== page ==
Celebrations will be muted as 2020 finally comes to an end, but they will bring much-needed touches of grace.

  139. How the Networks Will Fill Airtime on a Quiet New Year’s Eve Culture, December 30

    In a typical year, shots of raucous parties from around the world dominate news programming. This year, the networks had to get more creative.

  140. Ticketmaster Will Pay $10 Million to Put Songkick Criminal Case to Rest Weekend, December 30

    The concert giant has agreed to pay the fine to resolve charges that it intruded into the computer system of one of its competitors.

  141. Rita Houston, WFUV D.J. Who Lifted Music Careers, Dies at 59 Obits, December 30

    From a studio in the Bronx, she introduced listeners to artists from a wide range of genres. She was also a mentor to the stars, and a sometime-confidante.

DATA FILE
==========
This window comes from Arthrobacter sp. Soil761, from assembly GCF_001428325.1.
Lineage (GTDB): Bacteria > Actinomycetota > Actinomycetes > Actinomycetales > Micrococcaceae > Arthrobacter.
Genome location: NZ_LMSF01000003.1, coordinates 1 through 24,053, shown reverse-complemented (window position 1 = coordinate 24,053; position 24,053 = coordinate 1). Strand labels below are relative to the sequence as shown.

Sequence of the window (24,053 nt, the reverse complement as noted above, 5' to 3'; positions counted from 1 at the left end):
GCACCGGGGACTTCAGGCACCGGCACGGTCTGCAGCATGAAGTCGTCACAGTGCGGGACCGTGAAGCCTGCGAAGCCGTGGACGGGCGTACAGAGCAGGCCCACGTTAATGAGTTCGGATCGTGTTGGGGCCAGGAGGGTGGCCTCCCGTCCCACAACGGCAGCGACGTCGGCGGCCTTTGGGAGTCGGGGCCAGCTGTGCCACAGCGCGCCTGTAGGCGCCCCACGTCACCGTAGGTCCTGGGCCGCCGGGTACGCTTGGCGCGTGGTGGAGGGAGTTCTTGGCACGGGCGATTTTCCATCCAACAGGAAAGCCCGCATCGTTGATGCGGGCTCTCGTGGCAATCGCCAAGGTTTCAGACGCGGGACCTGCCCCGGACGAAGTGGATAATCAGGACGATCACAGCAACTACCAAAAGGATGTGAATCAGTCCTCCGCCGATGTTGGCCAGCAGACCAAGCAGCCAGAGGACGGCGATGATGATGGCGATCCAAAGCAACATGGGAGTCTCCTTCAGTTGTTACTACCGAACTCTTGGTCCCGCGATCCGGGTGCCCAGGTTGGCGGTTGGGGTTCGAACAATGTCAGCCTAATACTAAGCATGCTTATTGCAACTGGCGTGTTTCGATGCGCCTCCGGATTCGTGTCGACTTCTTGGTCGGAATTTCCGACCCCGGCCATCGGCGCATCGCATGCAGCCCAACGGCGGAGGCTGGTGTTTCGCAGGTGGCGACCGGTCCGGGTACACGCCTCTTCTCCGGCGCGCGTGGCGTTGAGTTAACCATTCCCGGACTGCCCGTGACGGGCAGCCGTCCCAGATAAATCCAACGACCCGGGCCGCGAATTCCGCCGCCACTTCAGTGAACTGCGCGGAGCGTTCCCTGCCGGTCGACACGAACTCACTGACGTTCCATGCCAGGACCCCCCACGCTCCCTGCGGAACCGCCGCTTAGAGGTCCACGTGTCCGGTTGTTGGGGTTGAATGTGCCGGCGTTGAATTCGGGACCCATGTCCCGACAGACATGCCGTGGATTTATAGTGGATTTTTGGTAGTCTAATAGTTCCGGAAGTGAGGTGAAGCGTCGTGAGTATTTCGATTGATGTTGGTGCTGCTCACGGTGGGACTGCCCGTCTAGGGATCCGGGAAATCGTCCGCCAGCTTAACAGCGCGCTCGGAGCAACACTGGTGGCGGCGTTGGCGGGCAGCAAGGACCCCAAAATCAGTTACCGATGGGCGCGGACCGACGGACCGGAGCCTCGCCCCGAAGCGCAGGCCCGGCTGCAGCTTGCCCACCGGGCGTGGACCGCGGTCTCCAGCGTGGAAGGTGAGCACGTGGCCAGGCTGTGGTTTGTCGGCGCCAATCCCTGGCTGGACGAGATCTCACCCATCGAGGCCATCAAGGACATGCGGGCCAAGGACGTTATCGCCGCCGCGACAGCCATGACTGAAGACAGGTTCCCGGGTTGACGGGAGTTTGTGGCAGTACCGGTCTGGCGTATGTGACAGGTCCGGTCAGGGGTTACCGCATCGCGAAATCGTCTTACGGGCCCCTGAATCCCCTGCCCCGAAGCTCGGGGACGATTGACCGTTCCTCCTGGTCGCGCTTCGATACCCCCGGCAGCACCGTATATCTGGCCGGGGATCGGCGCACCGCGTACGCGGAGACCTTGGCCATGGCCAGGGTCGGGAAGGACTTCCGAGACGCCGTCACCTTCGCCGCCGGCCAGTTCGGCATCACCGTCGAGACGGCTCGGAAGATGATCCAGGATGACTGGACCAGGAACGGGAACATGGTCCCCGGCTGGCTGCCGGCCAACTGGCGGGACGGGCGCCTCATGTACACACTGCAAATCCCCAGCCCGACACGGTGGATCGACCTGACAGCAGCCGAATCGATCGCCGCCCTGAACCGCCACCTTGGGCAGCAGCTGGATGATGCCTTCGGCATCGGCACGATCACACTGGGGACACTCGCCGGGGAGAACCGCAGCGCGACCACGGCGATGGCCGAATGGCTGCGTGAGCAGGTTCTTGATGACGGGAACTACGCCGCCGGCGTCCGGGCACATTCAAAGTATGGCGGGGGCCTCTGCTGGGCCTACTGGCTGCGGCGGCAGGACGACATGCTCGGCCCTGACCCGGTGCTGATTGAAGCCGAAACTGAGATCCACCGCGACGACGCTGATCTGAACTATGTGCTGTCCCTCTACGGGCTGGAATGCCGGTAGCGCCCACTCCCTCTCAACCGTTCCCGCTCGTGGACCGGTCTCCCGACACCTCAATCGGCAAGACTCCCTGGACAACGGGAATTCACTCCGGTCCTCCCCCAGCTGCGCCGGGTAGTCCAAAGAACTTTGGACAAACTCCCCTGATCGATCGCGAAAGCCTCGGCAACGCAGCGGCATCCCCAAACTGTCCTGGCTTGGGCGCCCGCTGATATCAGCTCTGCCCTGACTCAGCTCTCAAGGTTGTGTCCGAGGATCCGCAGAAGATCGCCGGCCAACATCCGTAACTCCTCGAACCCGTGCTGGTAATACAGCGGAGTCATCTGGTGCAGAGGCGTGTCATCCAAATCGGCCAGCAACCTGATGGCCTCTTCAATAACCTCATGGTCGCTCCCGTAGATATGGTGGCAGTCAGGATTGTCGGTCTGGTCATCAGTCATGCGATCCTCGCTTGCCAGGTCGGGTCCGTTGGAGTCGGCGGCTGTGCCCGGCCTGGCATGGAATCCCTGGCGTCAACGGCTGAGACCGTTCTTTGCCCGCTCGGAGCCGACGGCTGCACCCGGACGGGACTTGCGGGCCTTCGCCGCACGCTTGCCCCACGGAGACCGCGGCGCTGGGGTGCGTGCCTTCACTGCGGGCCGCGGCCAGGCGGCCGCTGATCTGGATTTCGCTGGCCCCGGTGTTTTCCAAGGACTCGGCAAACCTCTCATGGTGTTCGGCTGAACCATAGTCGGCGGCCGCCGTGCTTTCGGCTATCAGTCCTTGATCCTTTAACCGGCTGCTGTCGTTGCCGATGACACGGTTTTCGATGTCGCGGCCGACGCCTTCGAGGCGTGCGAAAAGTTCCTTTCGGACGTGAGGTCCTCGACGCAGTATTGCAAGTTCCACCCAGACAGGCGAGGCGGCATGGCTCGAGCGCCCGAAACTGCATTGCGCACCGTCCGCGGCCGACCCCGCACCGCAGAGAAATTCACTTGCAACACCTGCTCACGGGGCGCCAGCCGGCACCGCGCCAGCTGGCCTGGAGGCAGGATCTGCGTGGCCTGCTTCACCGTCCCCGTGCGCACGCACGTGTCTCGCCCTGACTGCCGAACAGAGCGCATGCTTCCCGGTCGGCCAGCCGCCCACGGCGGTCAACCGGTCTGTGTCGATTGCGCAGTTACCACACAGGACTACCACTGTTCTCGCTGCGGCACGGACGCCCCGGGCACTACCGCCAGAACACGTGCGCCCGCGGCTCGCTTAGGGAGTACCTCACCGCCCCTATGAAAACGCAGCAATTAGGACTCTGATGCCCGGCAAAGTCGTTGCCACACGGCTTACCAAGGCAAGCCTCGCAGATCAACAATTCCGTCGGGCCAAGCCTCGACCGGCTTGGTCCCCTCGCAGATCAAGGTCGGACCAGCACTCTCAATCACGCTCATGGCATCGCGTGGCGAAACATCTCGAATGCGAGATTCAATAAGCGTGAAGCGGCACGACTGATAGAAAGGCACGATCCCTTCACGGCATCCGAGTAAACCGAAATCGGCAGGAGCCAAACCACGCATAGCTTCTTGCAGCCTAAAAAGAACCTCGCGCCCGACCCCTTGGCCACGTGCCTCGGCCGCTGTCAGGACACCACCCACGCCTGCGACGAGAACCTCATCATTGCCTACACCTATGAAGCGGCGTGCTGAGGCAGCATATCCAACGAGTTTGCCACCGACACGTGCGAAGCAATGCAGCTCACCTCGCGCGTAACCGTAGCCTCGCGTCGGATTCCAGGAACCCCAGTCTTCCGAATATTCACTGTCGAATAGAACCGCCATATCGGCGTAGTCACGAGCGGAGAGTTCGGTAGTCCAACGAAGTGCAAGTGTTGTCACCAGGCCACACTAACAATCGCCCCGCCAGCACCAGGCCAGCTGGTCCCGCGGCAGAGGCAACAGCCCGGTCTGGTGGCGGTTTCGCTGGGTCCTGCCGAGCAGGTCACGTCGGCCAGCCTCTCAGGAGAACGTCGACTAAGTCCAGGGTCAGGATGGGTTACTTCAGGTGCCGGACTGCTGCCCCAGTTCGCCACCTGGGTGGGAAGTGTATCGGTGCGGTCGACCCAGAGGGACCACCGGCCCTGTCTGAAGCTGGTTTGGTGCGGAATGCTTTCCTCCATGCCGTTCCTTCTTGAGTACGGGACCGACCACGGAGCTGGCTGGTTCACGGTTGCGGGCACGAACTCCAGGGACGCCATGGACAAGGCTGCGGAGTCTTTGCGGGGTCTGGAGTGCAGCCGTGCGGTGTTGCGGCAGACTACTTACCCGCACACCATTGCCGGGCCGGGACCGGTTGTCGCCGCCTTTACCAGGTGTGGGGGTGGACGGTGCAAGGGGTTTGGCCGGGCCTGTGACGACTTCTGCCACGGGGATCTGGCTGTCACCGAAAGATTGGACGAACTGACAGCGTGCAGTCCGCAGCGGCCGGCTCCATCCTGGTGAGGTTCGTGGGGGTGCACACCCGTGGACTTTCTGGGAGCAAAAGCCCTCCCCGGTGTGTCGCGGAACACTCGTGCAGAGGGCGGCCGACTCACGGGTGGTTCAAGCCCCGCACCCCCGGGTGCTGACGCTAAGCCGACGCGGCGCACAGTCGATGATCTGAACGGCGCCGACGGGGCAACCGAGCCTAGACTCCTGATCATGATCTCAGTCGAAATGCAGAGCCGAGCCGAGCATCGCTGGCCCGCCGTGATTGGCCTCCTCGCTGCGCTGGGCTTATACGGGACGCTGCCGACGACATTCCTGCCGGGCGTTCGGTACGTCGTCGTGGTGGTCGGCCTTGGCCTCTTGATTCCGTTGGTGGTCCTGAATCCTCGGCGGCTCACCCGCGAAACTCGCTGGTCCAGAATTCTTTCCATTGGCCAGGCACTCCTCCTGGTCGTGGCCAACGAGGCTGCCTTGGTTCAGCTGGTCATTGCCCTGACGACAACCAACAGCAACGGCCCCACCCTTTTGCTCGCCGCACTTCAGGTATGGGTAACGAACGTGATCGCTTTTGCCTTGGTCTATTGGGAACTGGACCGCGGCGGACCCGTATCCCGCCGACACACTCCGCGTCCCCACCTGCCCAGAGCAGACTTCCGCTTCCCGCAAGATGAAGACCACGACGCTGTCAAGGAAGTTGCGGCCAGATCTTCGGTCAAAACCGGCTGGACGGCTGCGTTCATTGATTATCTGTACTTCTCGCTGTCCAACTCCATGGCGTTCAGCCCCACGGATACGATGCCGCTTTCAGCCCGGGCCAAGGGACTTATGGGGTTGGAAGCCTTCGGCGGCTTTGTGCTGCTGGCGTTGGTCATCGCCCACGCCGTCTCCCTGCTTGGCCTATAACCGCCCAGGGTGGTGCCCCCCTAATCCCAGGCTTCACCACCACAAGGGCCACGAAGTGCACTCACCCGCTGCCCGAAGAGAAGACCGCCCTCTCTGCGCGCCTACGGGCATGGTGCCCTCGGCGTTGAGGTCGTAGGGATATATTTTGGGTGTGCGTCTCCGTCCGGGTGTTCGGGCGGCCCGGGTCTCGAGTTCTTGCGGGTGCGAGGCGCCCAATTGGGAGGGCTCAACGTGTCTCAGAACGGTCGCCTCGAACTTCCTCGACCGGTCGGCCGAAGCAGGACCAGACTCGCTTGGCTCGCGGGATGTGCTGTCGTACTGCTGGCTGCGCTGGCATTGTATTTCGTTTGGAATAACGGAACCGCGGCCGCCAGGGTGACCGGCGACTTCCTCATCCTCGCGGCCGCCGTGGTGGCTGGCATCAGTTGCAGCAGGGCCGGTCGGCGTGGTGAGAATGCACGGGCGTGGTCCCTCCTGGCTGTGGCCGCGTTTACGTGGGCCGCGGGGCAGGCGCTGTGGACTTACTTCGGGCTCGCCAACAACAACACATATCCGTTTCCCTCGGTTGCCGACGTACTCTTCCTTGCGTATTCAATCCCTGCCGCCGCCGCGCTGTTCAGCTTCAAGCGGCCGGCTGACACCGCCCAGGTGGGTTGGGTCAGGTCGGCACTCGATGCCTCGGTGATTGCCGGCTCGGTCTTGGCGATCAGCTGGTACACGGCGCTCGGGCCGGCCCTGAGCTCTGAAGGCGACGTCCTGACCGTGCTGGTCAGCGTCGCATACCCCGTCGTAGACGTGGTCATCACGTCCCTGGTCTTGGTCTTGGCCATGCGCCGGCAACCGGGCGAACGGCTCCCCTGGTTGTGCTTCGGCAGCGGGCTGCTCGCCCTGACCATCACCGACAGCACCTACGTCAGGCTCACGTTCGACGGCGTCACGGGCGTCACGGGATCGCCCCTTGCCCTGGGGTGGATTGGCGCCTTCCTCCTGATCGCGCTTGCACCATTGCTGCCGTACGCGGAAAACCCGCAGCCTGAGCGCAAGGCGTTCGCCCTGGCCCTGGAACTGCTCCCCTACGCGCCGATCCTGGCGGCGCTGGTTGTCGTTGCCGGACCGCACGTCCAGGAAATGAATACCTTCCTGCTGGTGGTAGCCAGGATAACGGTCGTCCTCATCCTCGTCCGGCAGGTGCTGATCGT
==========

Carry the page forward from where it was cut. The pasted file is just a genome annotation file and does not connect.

142. The World Starts Saying Goodbye, at Long Last, to 2020 Express, December 30

    The year that seemed to drag on forever is finally coming to an end.

  143. Meet Bill Butler, the Godfather of Roller Disco Culture, December 30

    He brought dance music to the Empire Rollerdrome in Brooklyn, and taught generations of skaters how to roll, bounce and be jammas.

  144. Let There Be Light, and Art, in the Moynihan Train Hall Weekend, December 30

    The expansion of Penn Station’s concourse has an acre of glass that lets the sun pour down, and installations by Kehinde Wiley, Stan Douglas and Elmgreen & Dragset. Here’s a first look.

  145. $3 Million Homes in Florida, New York and Virginia Real Estate, December 30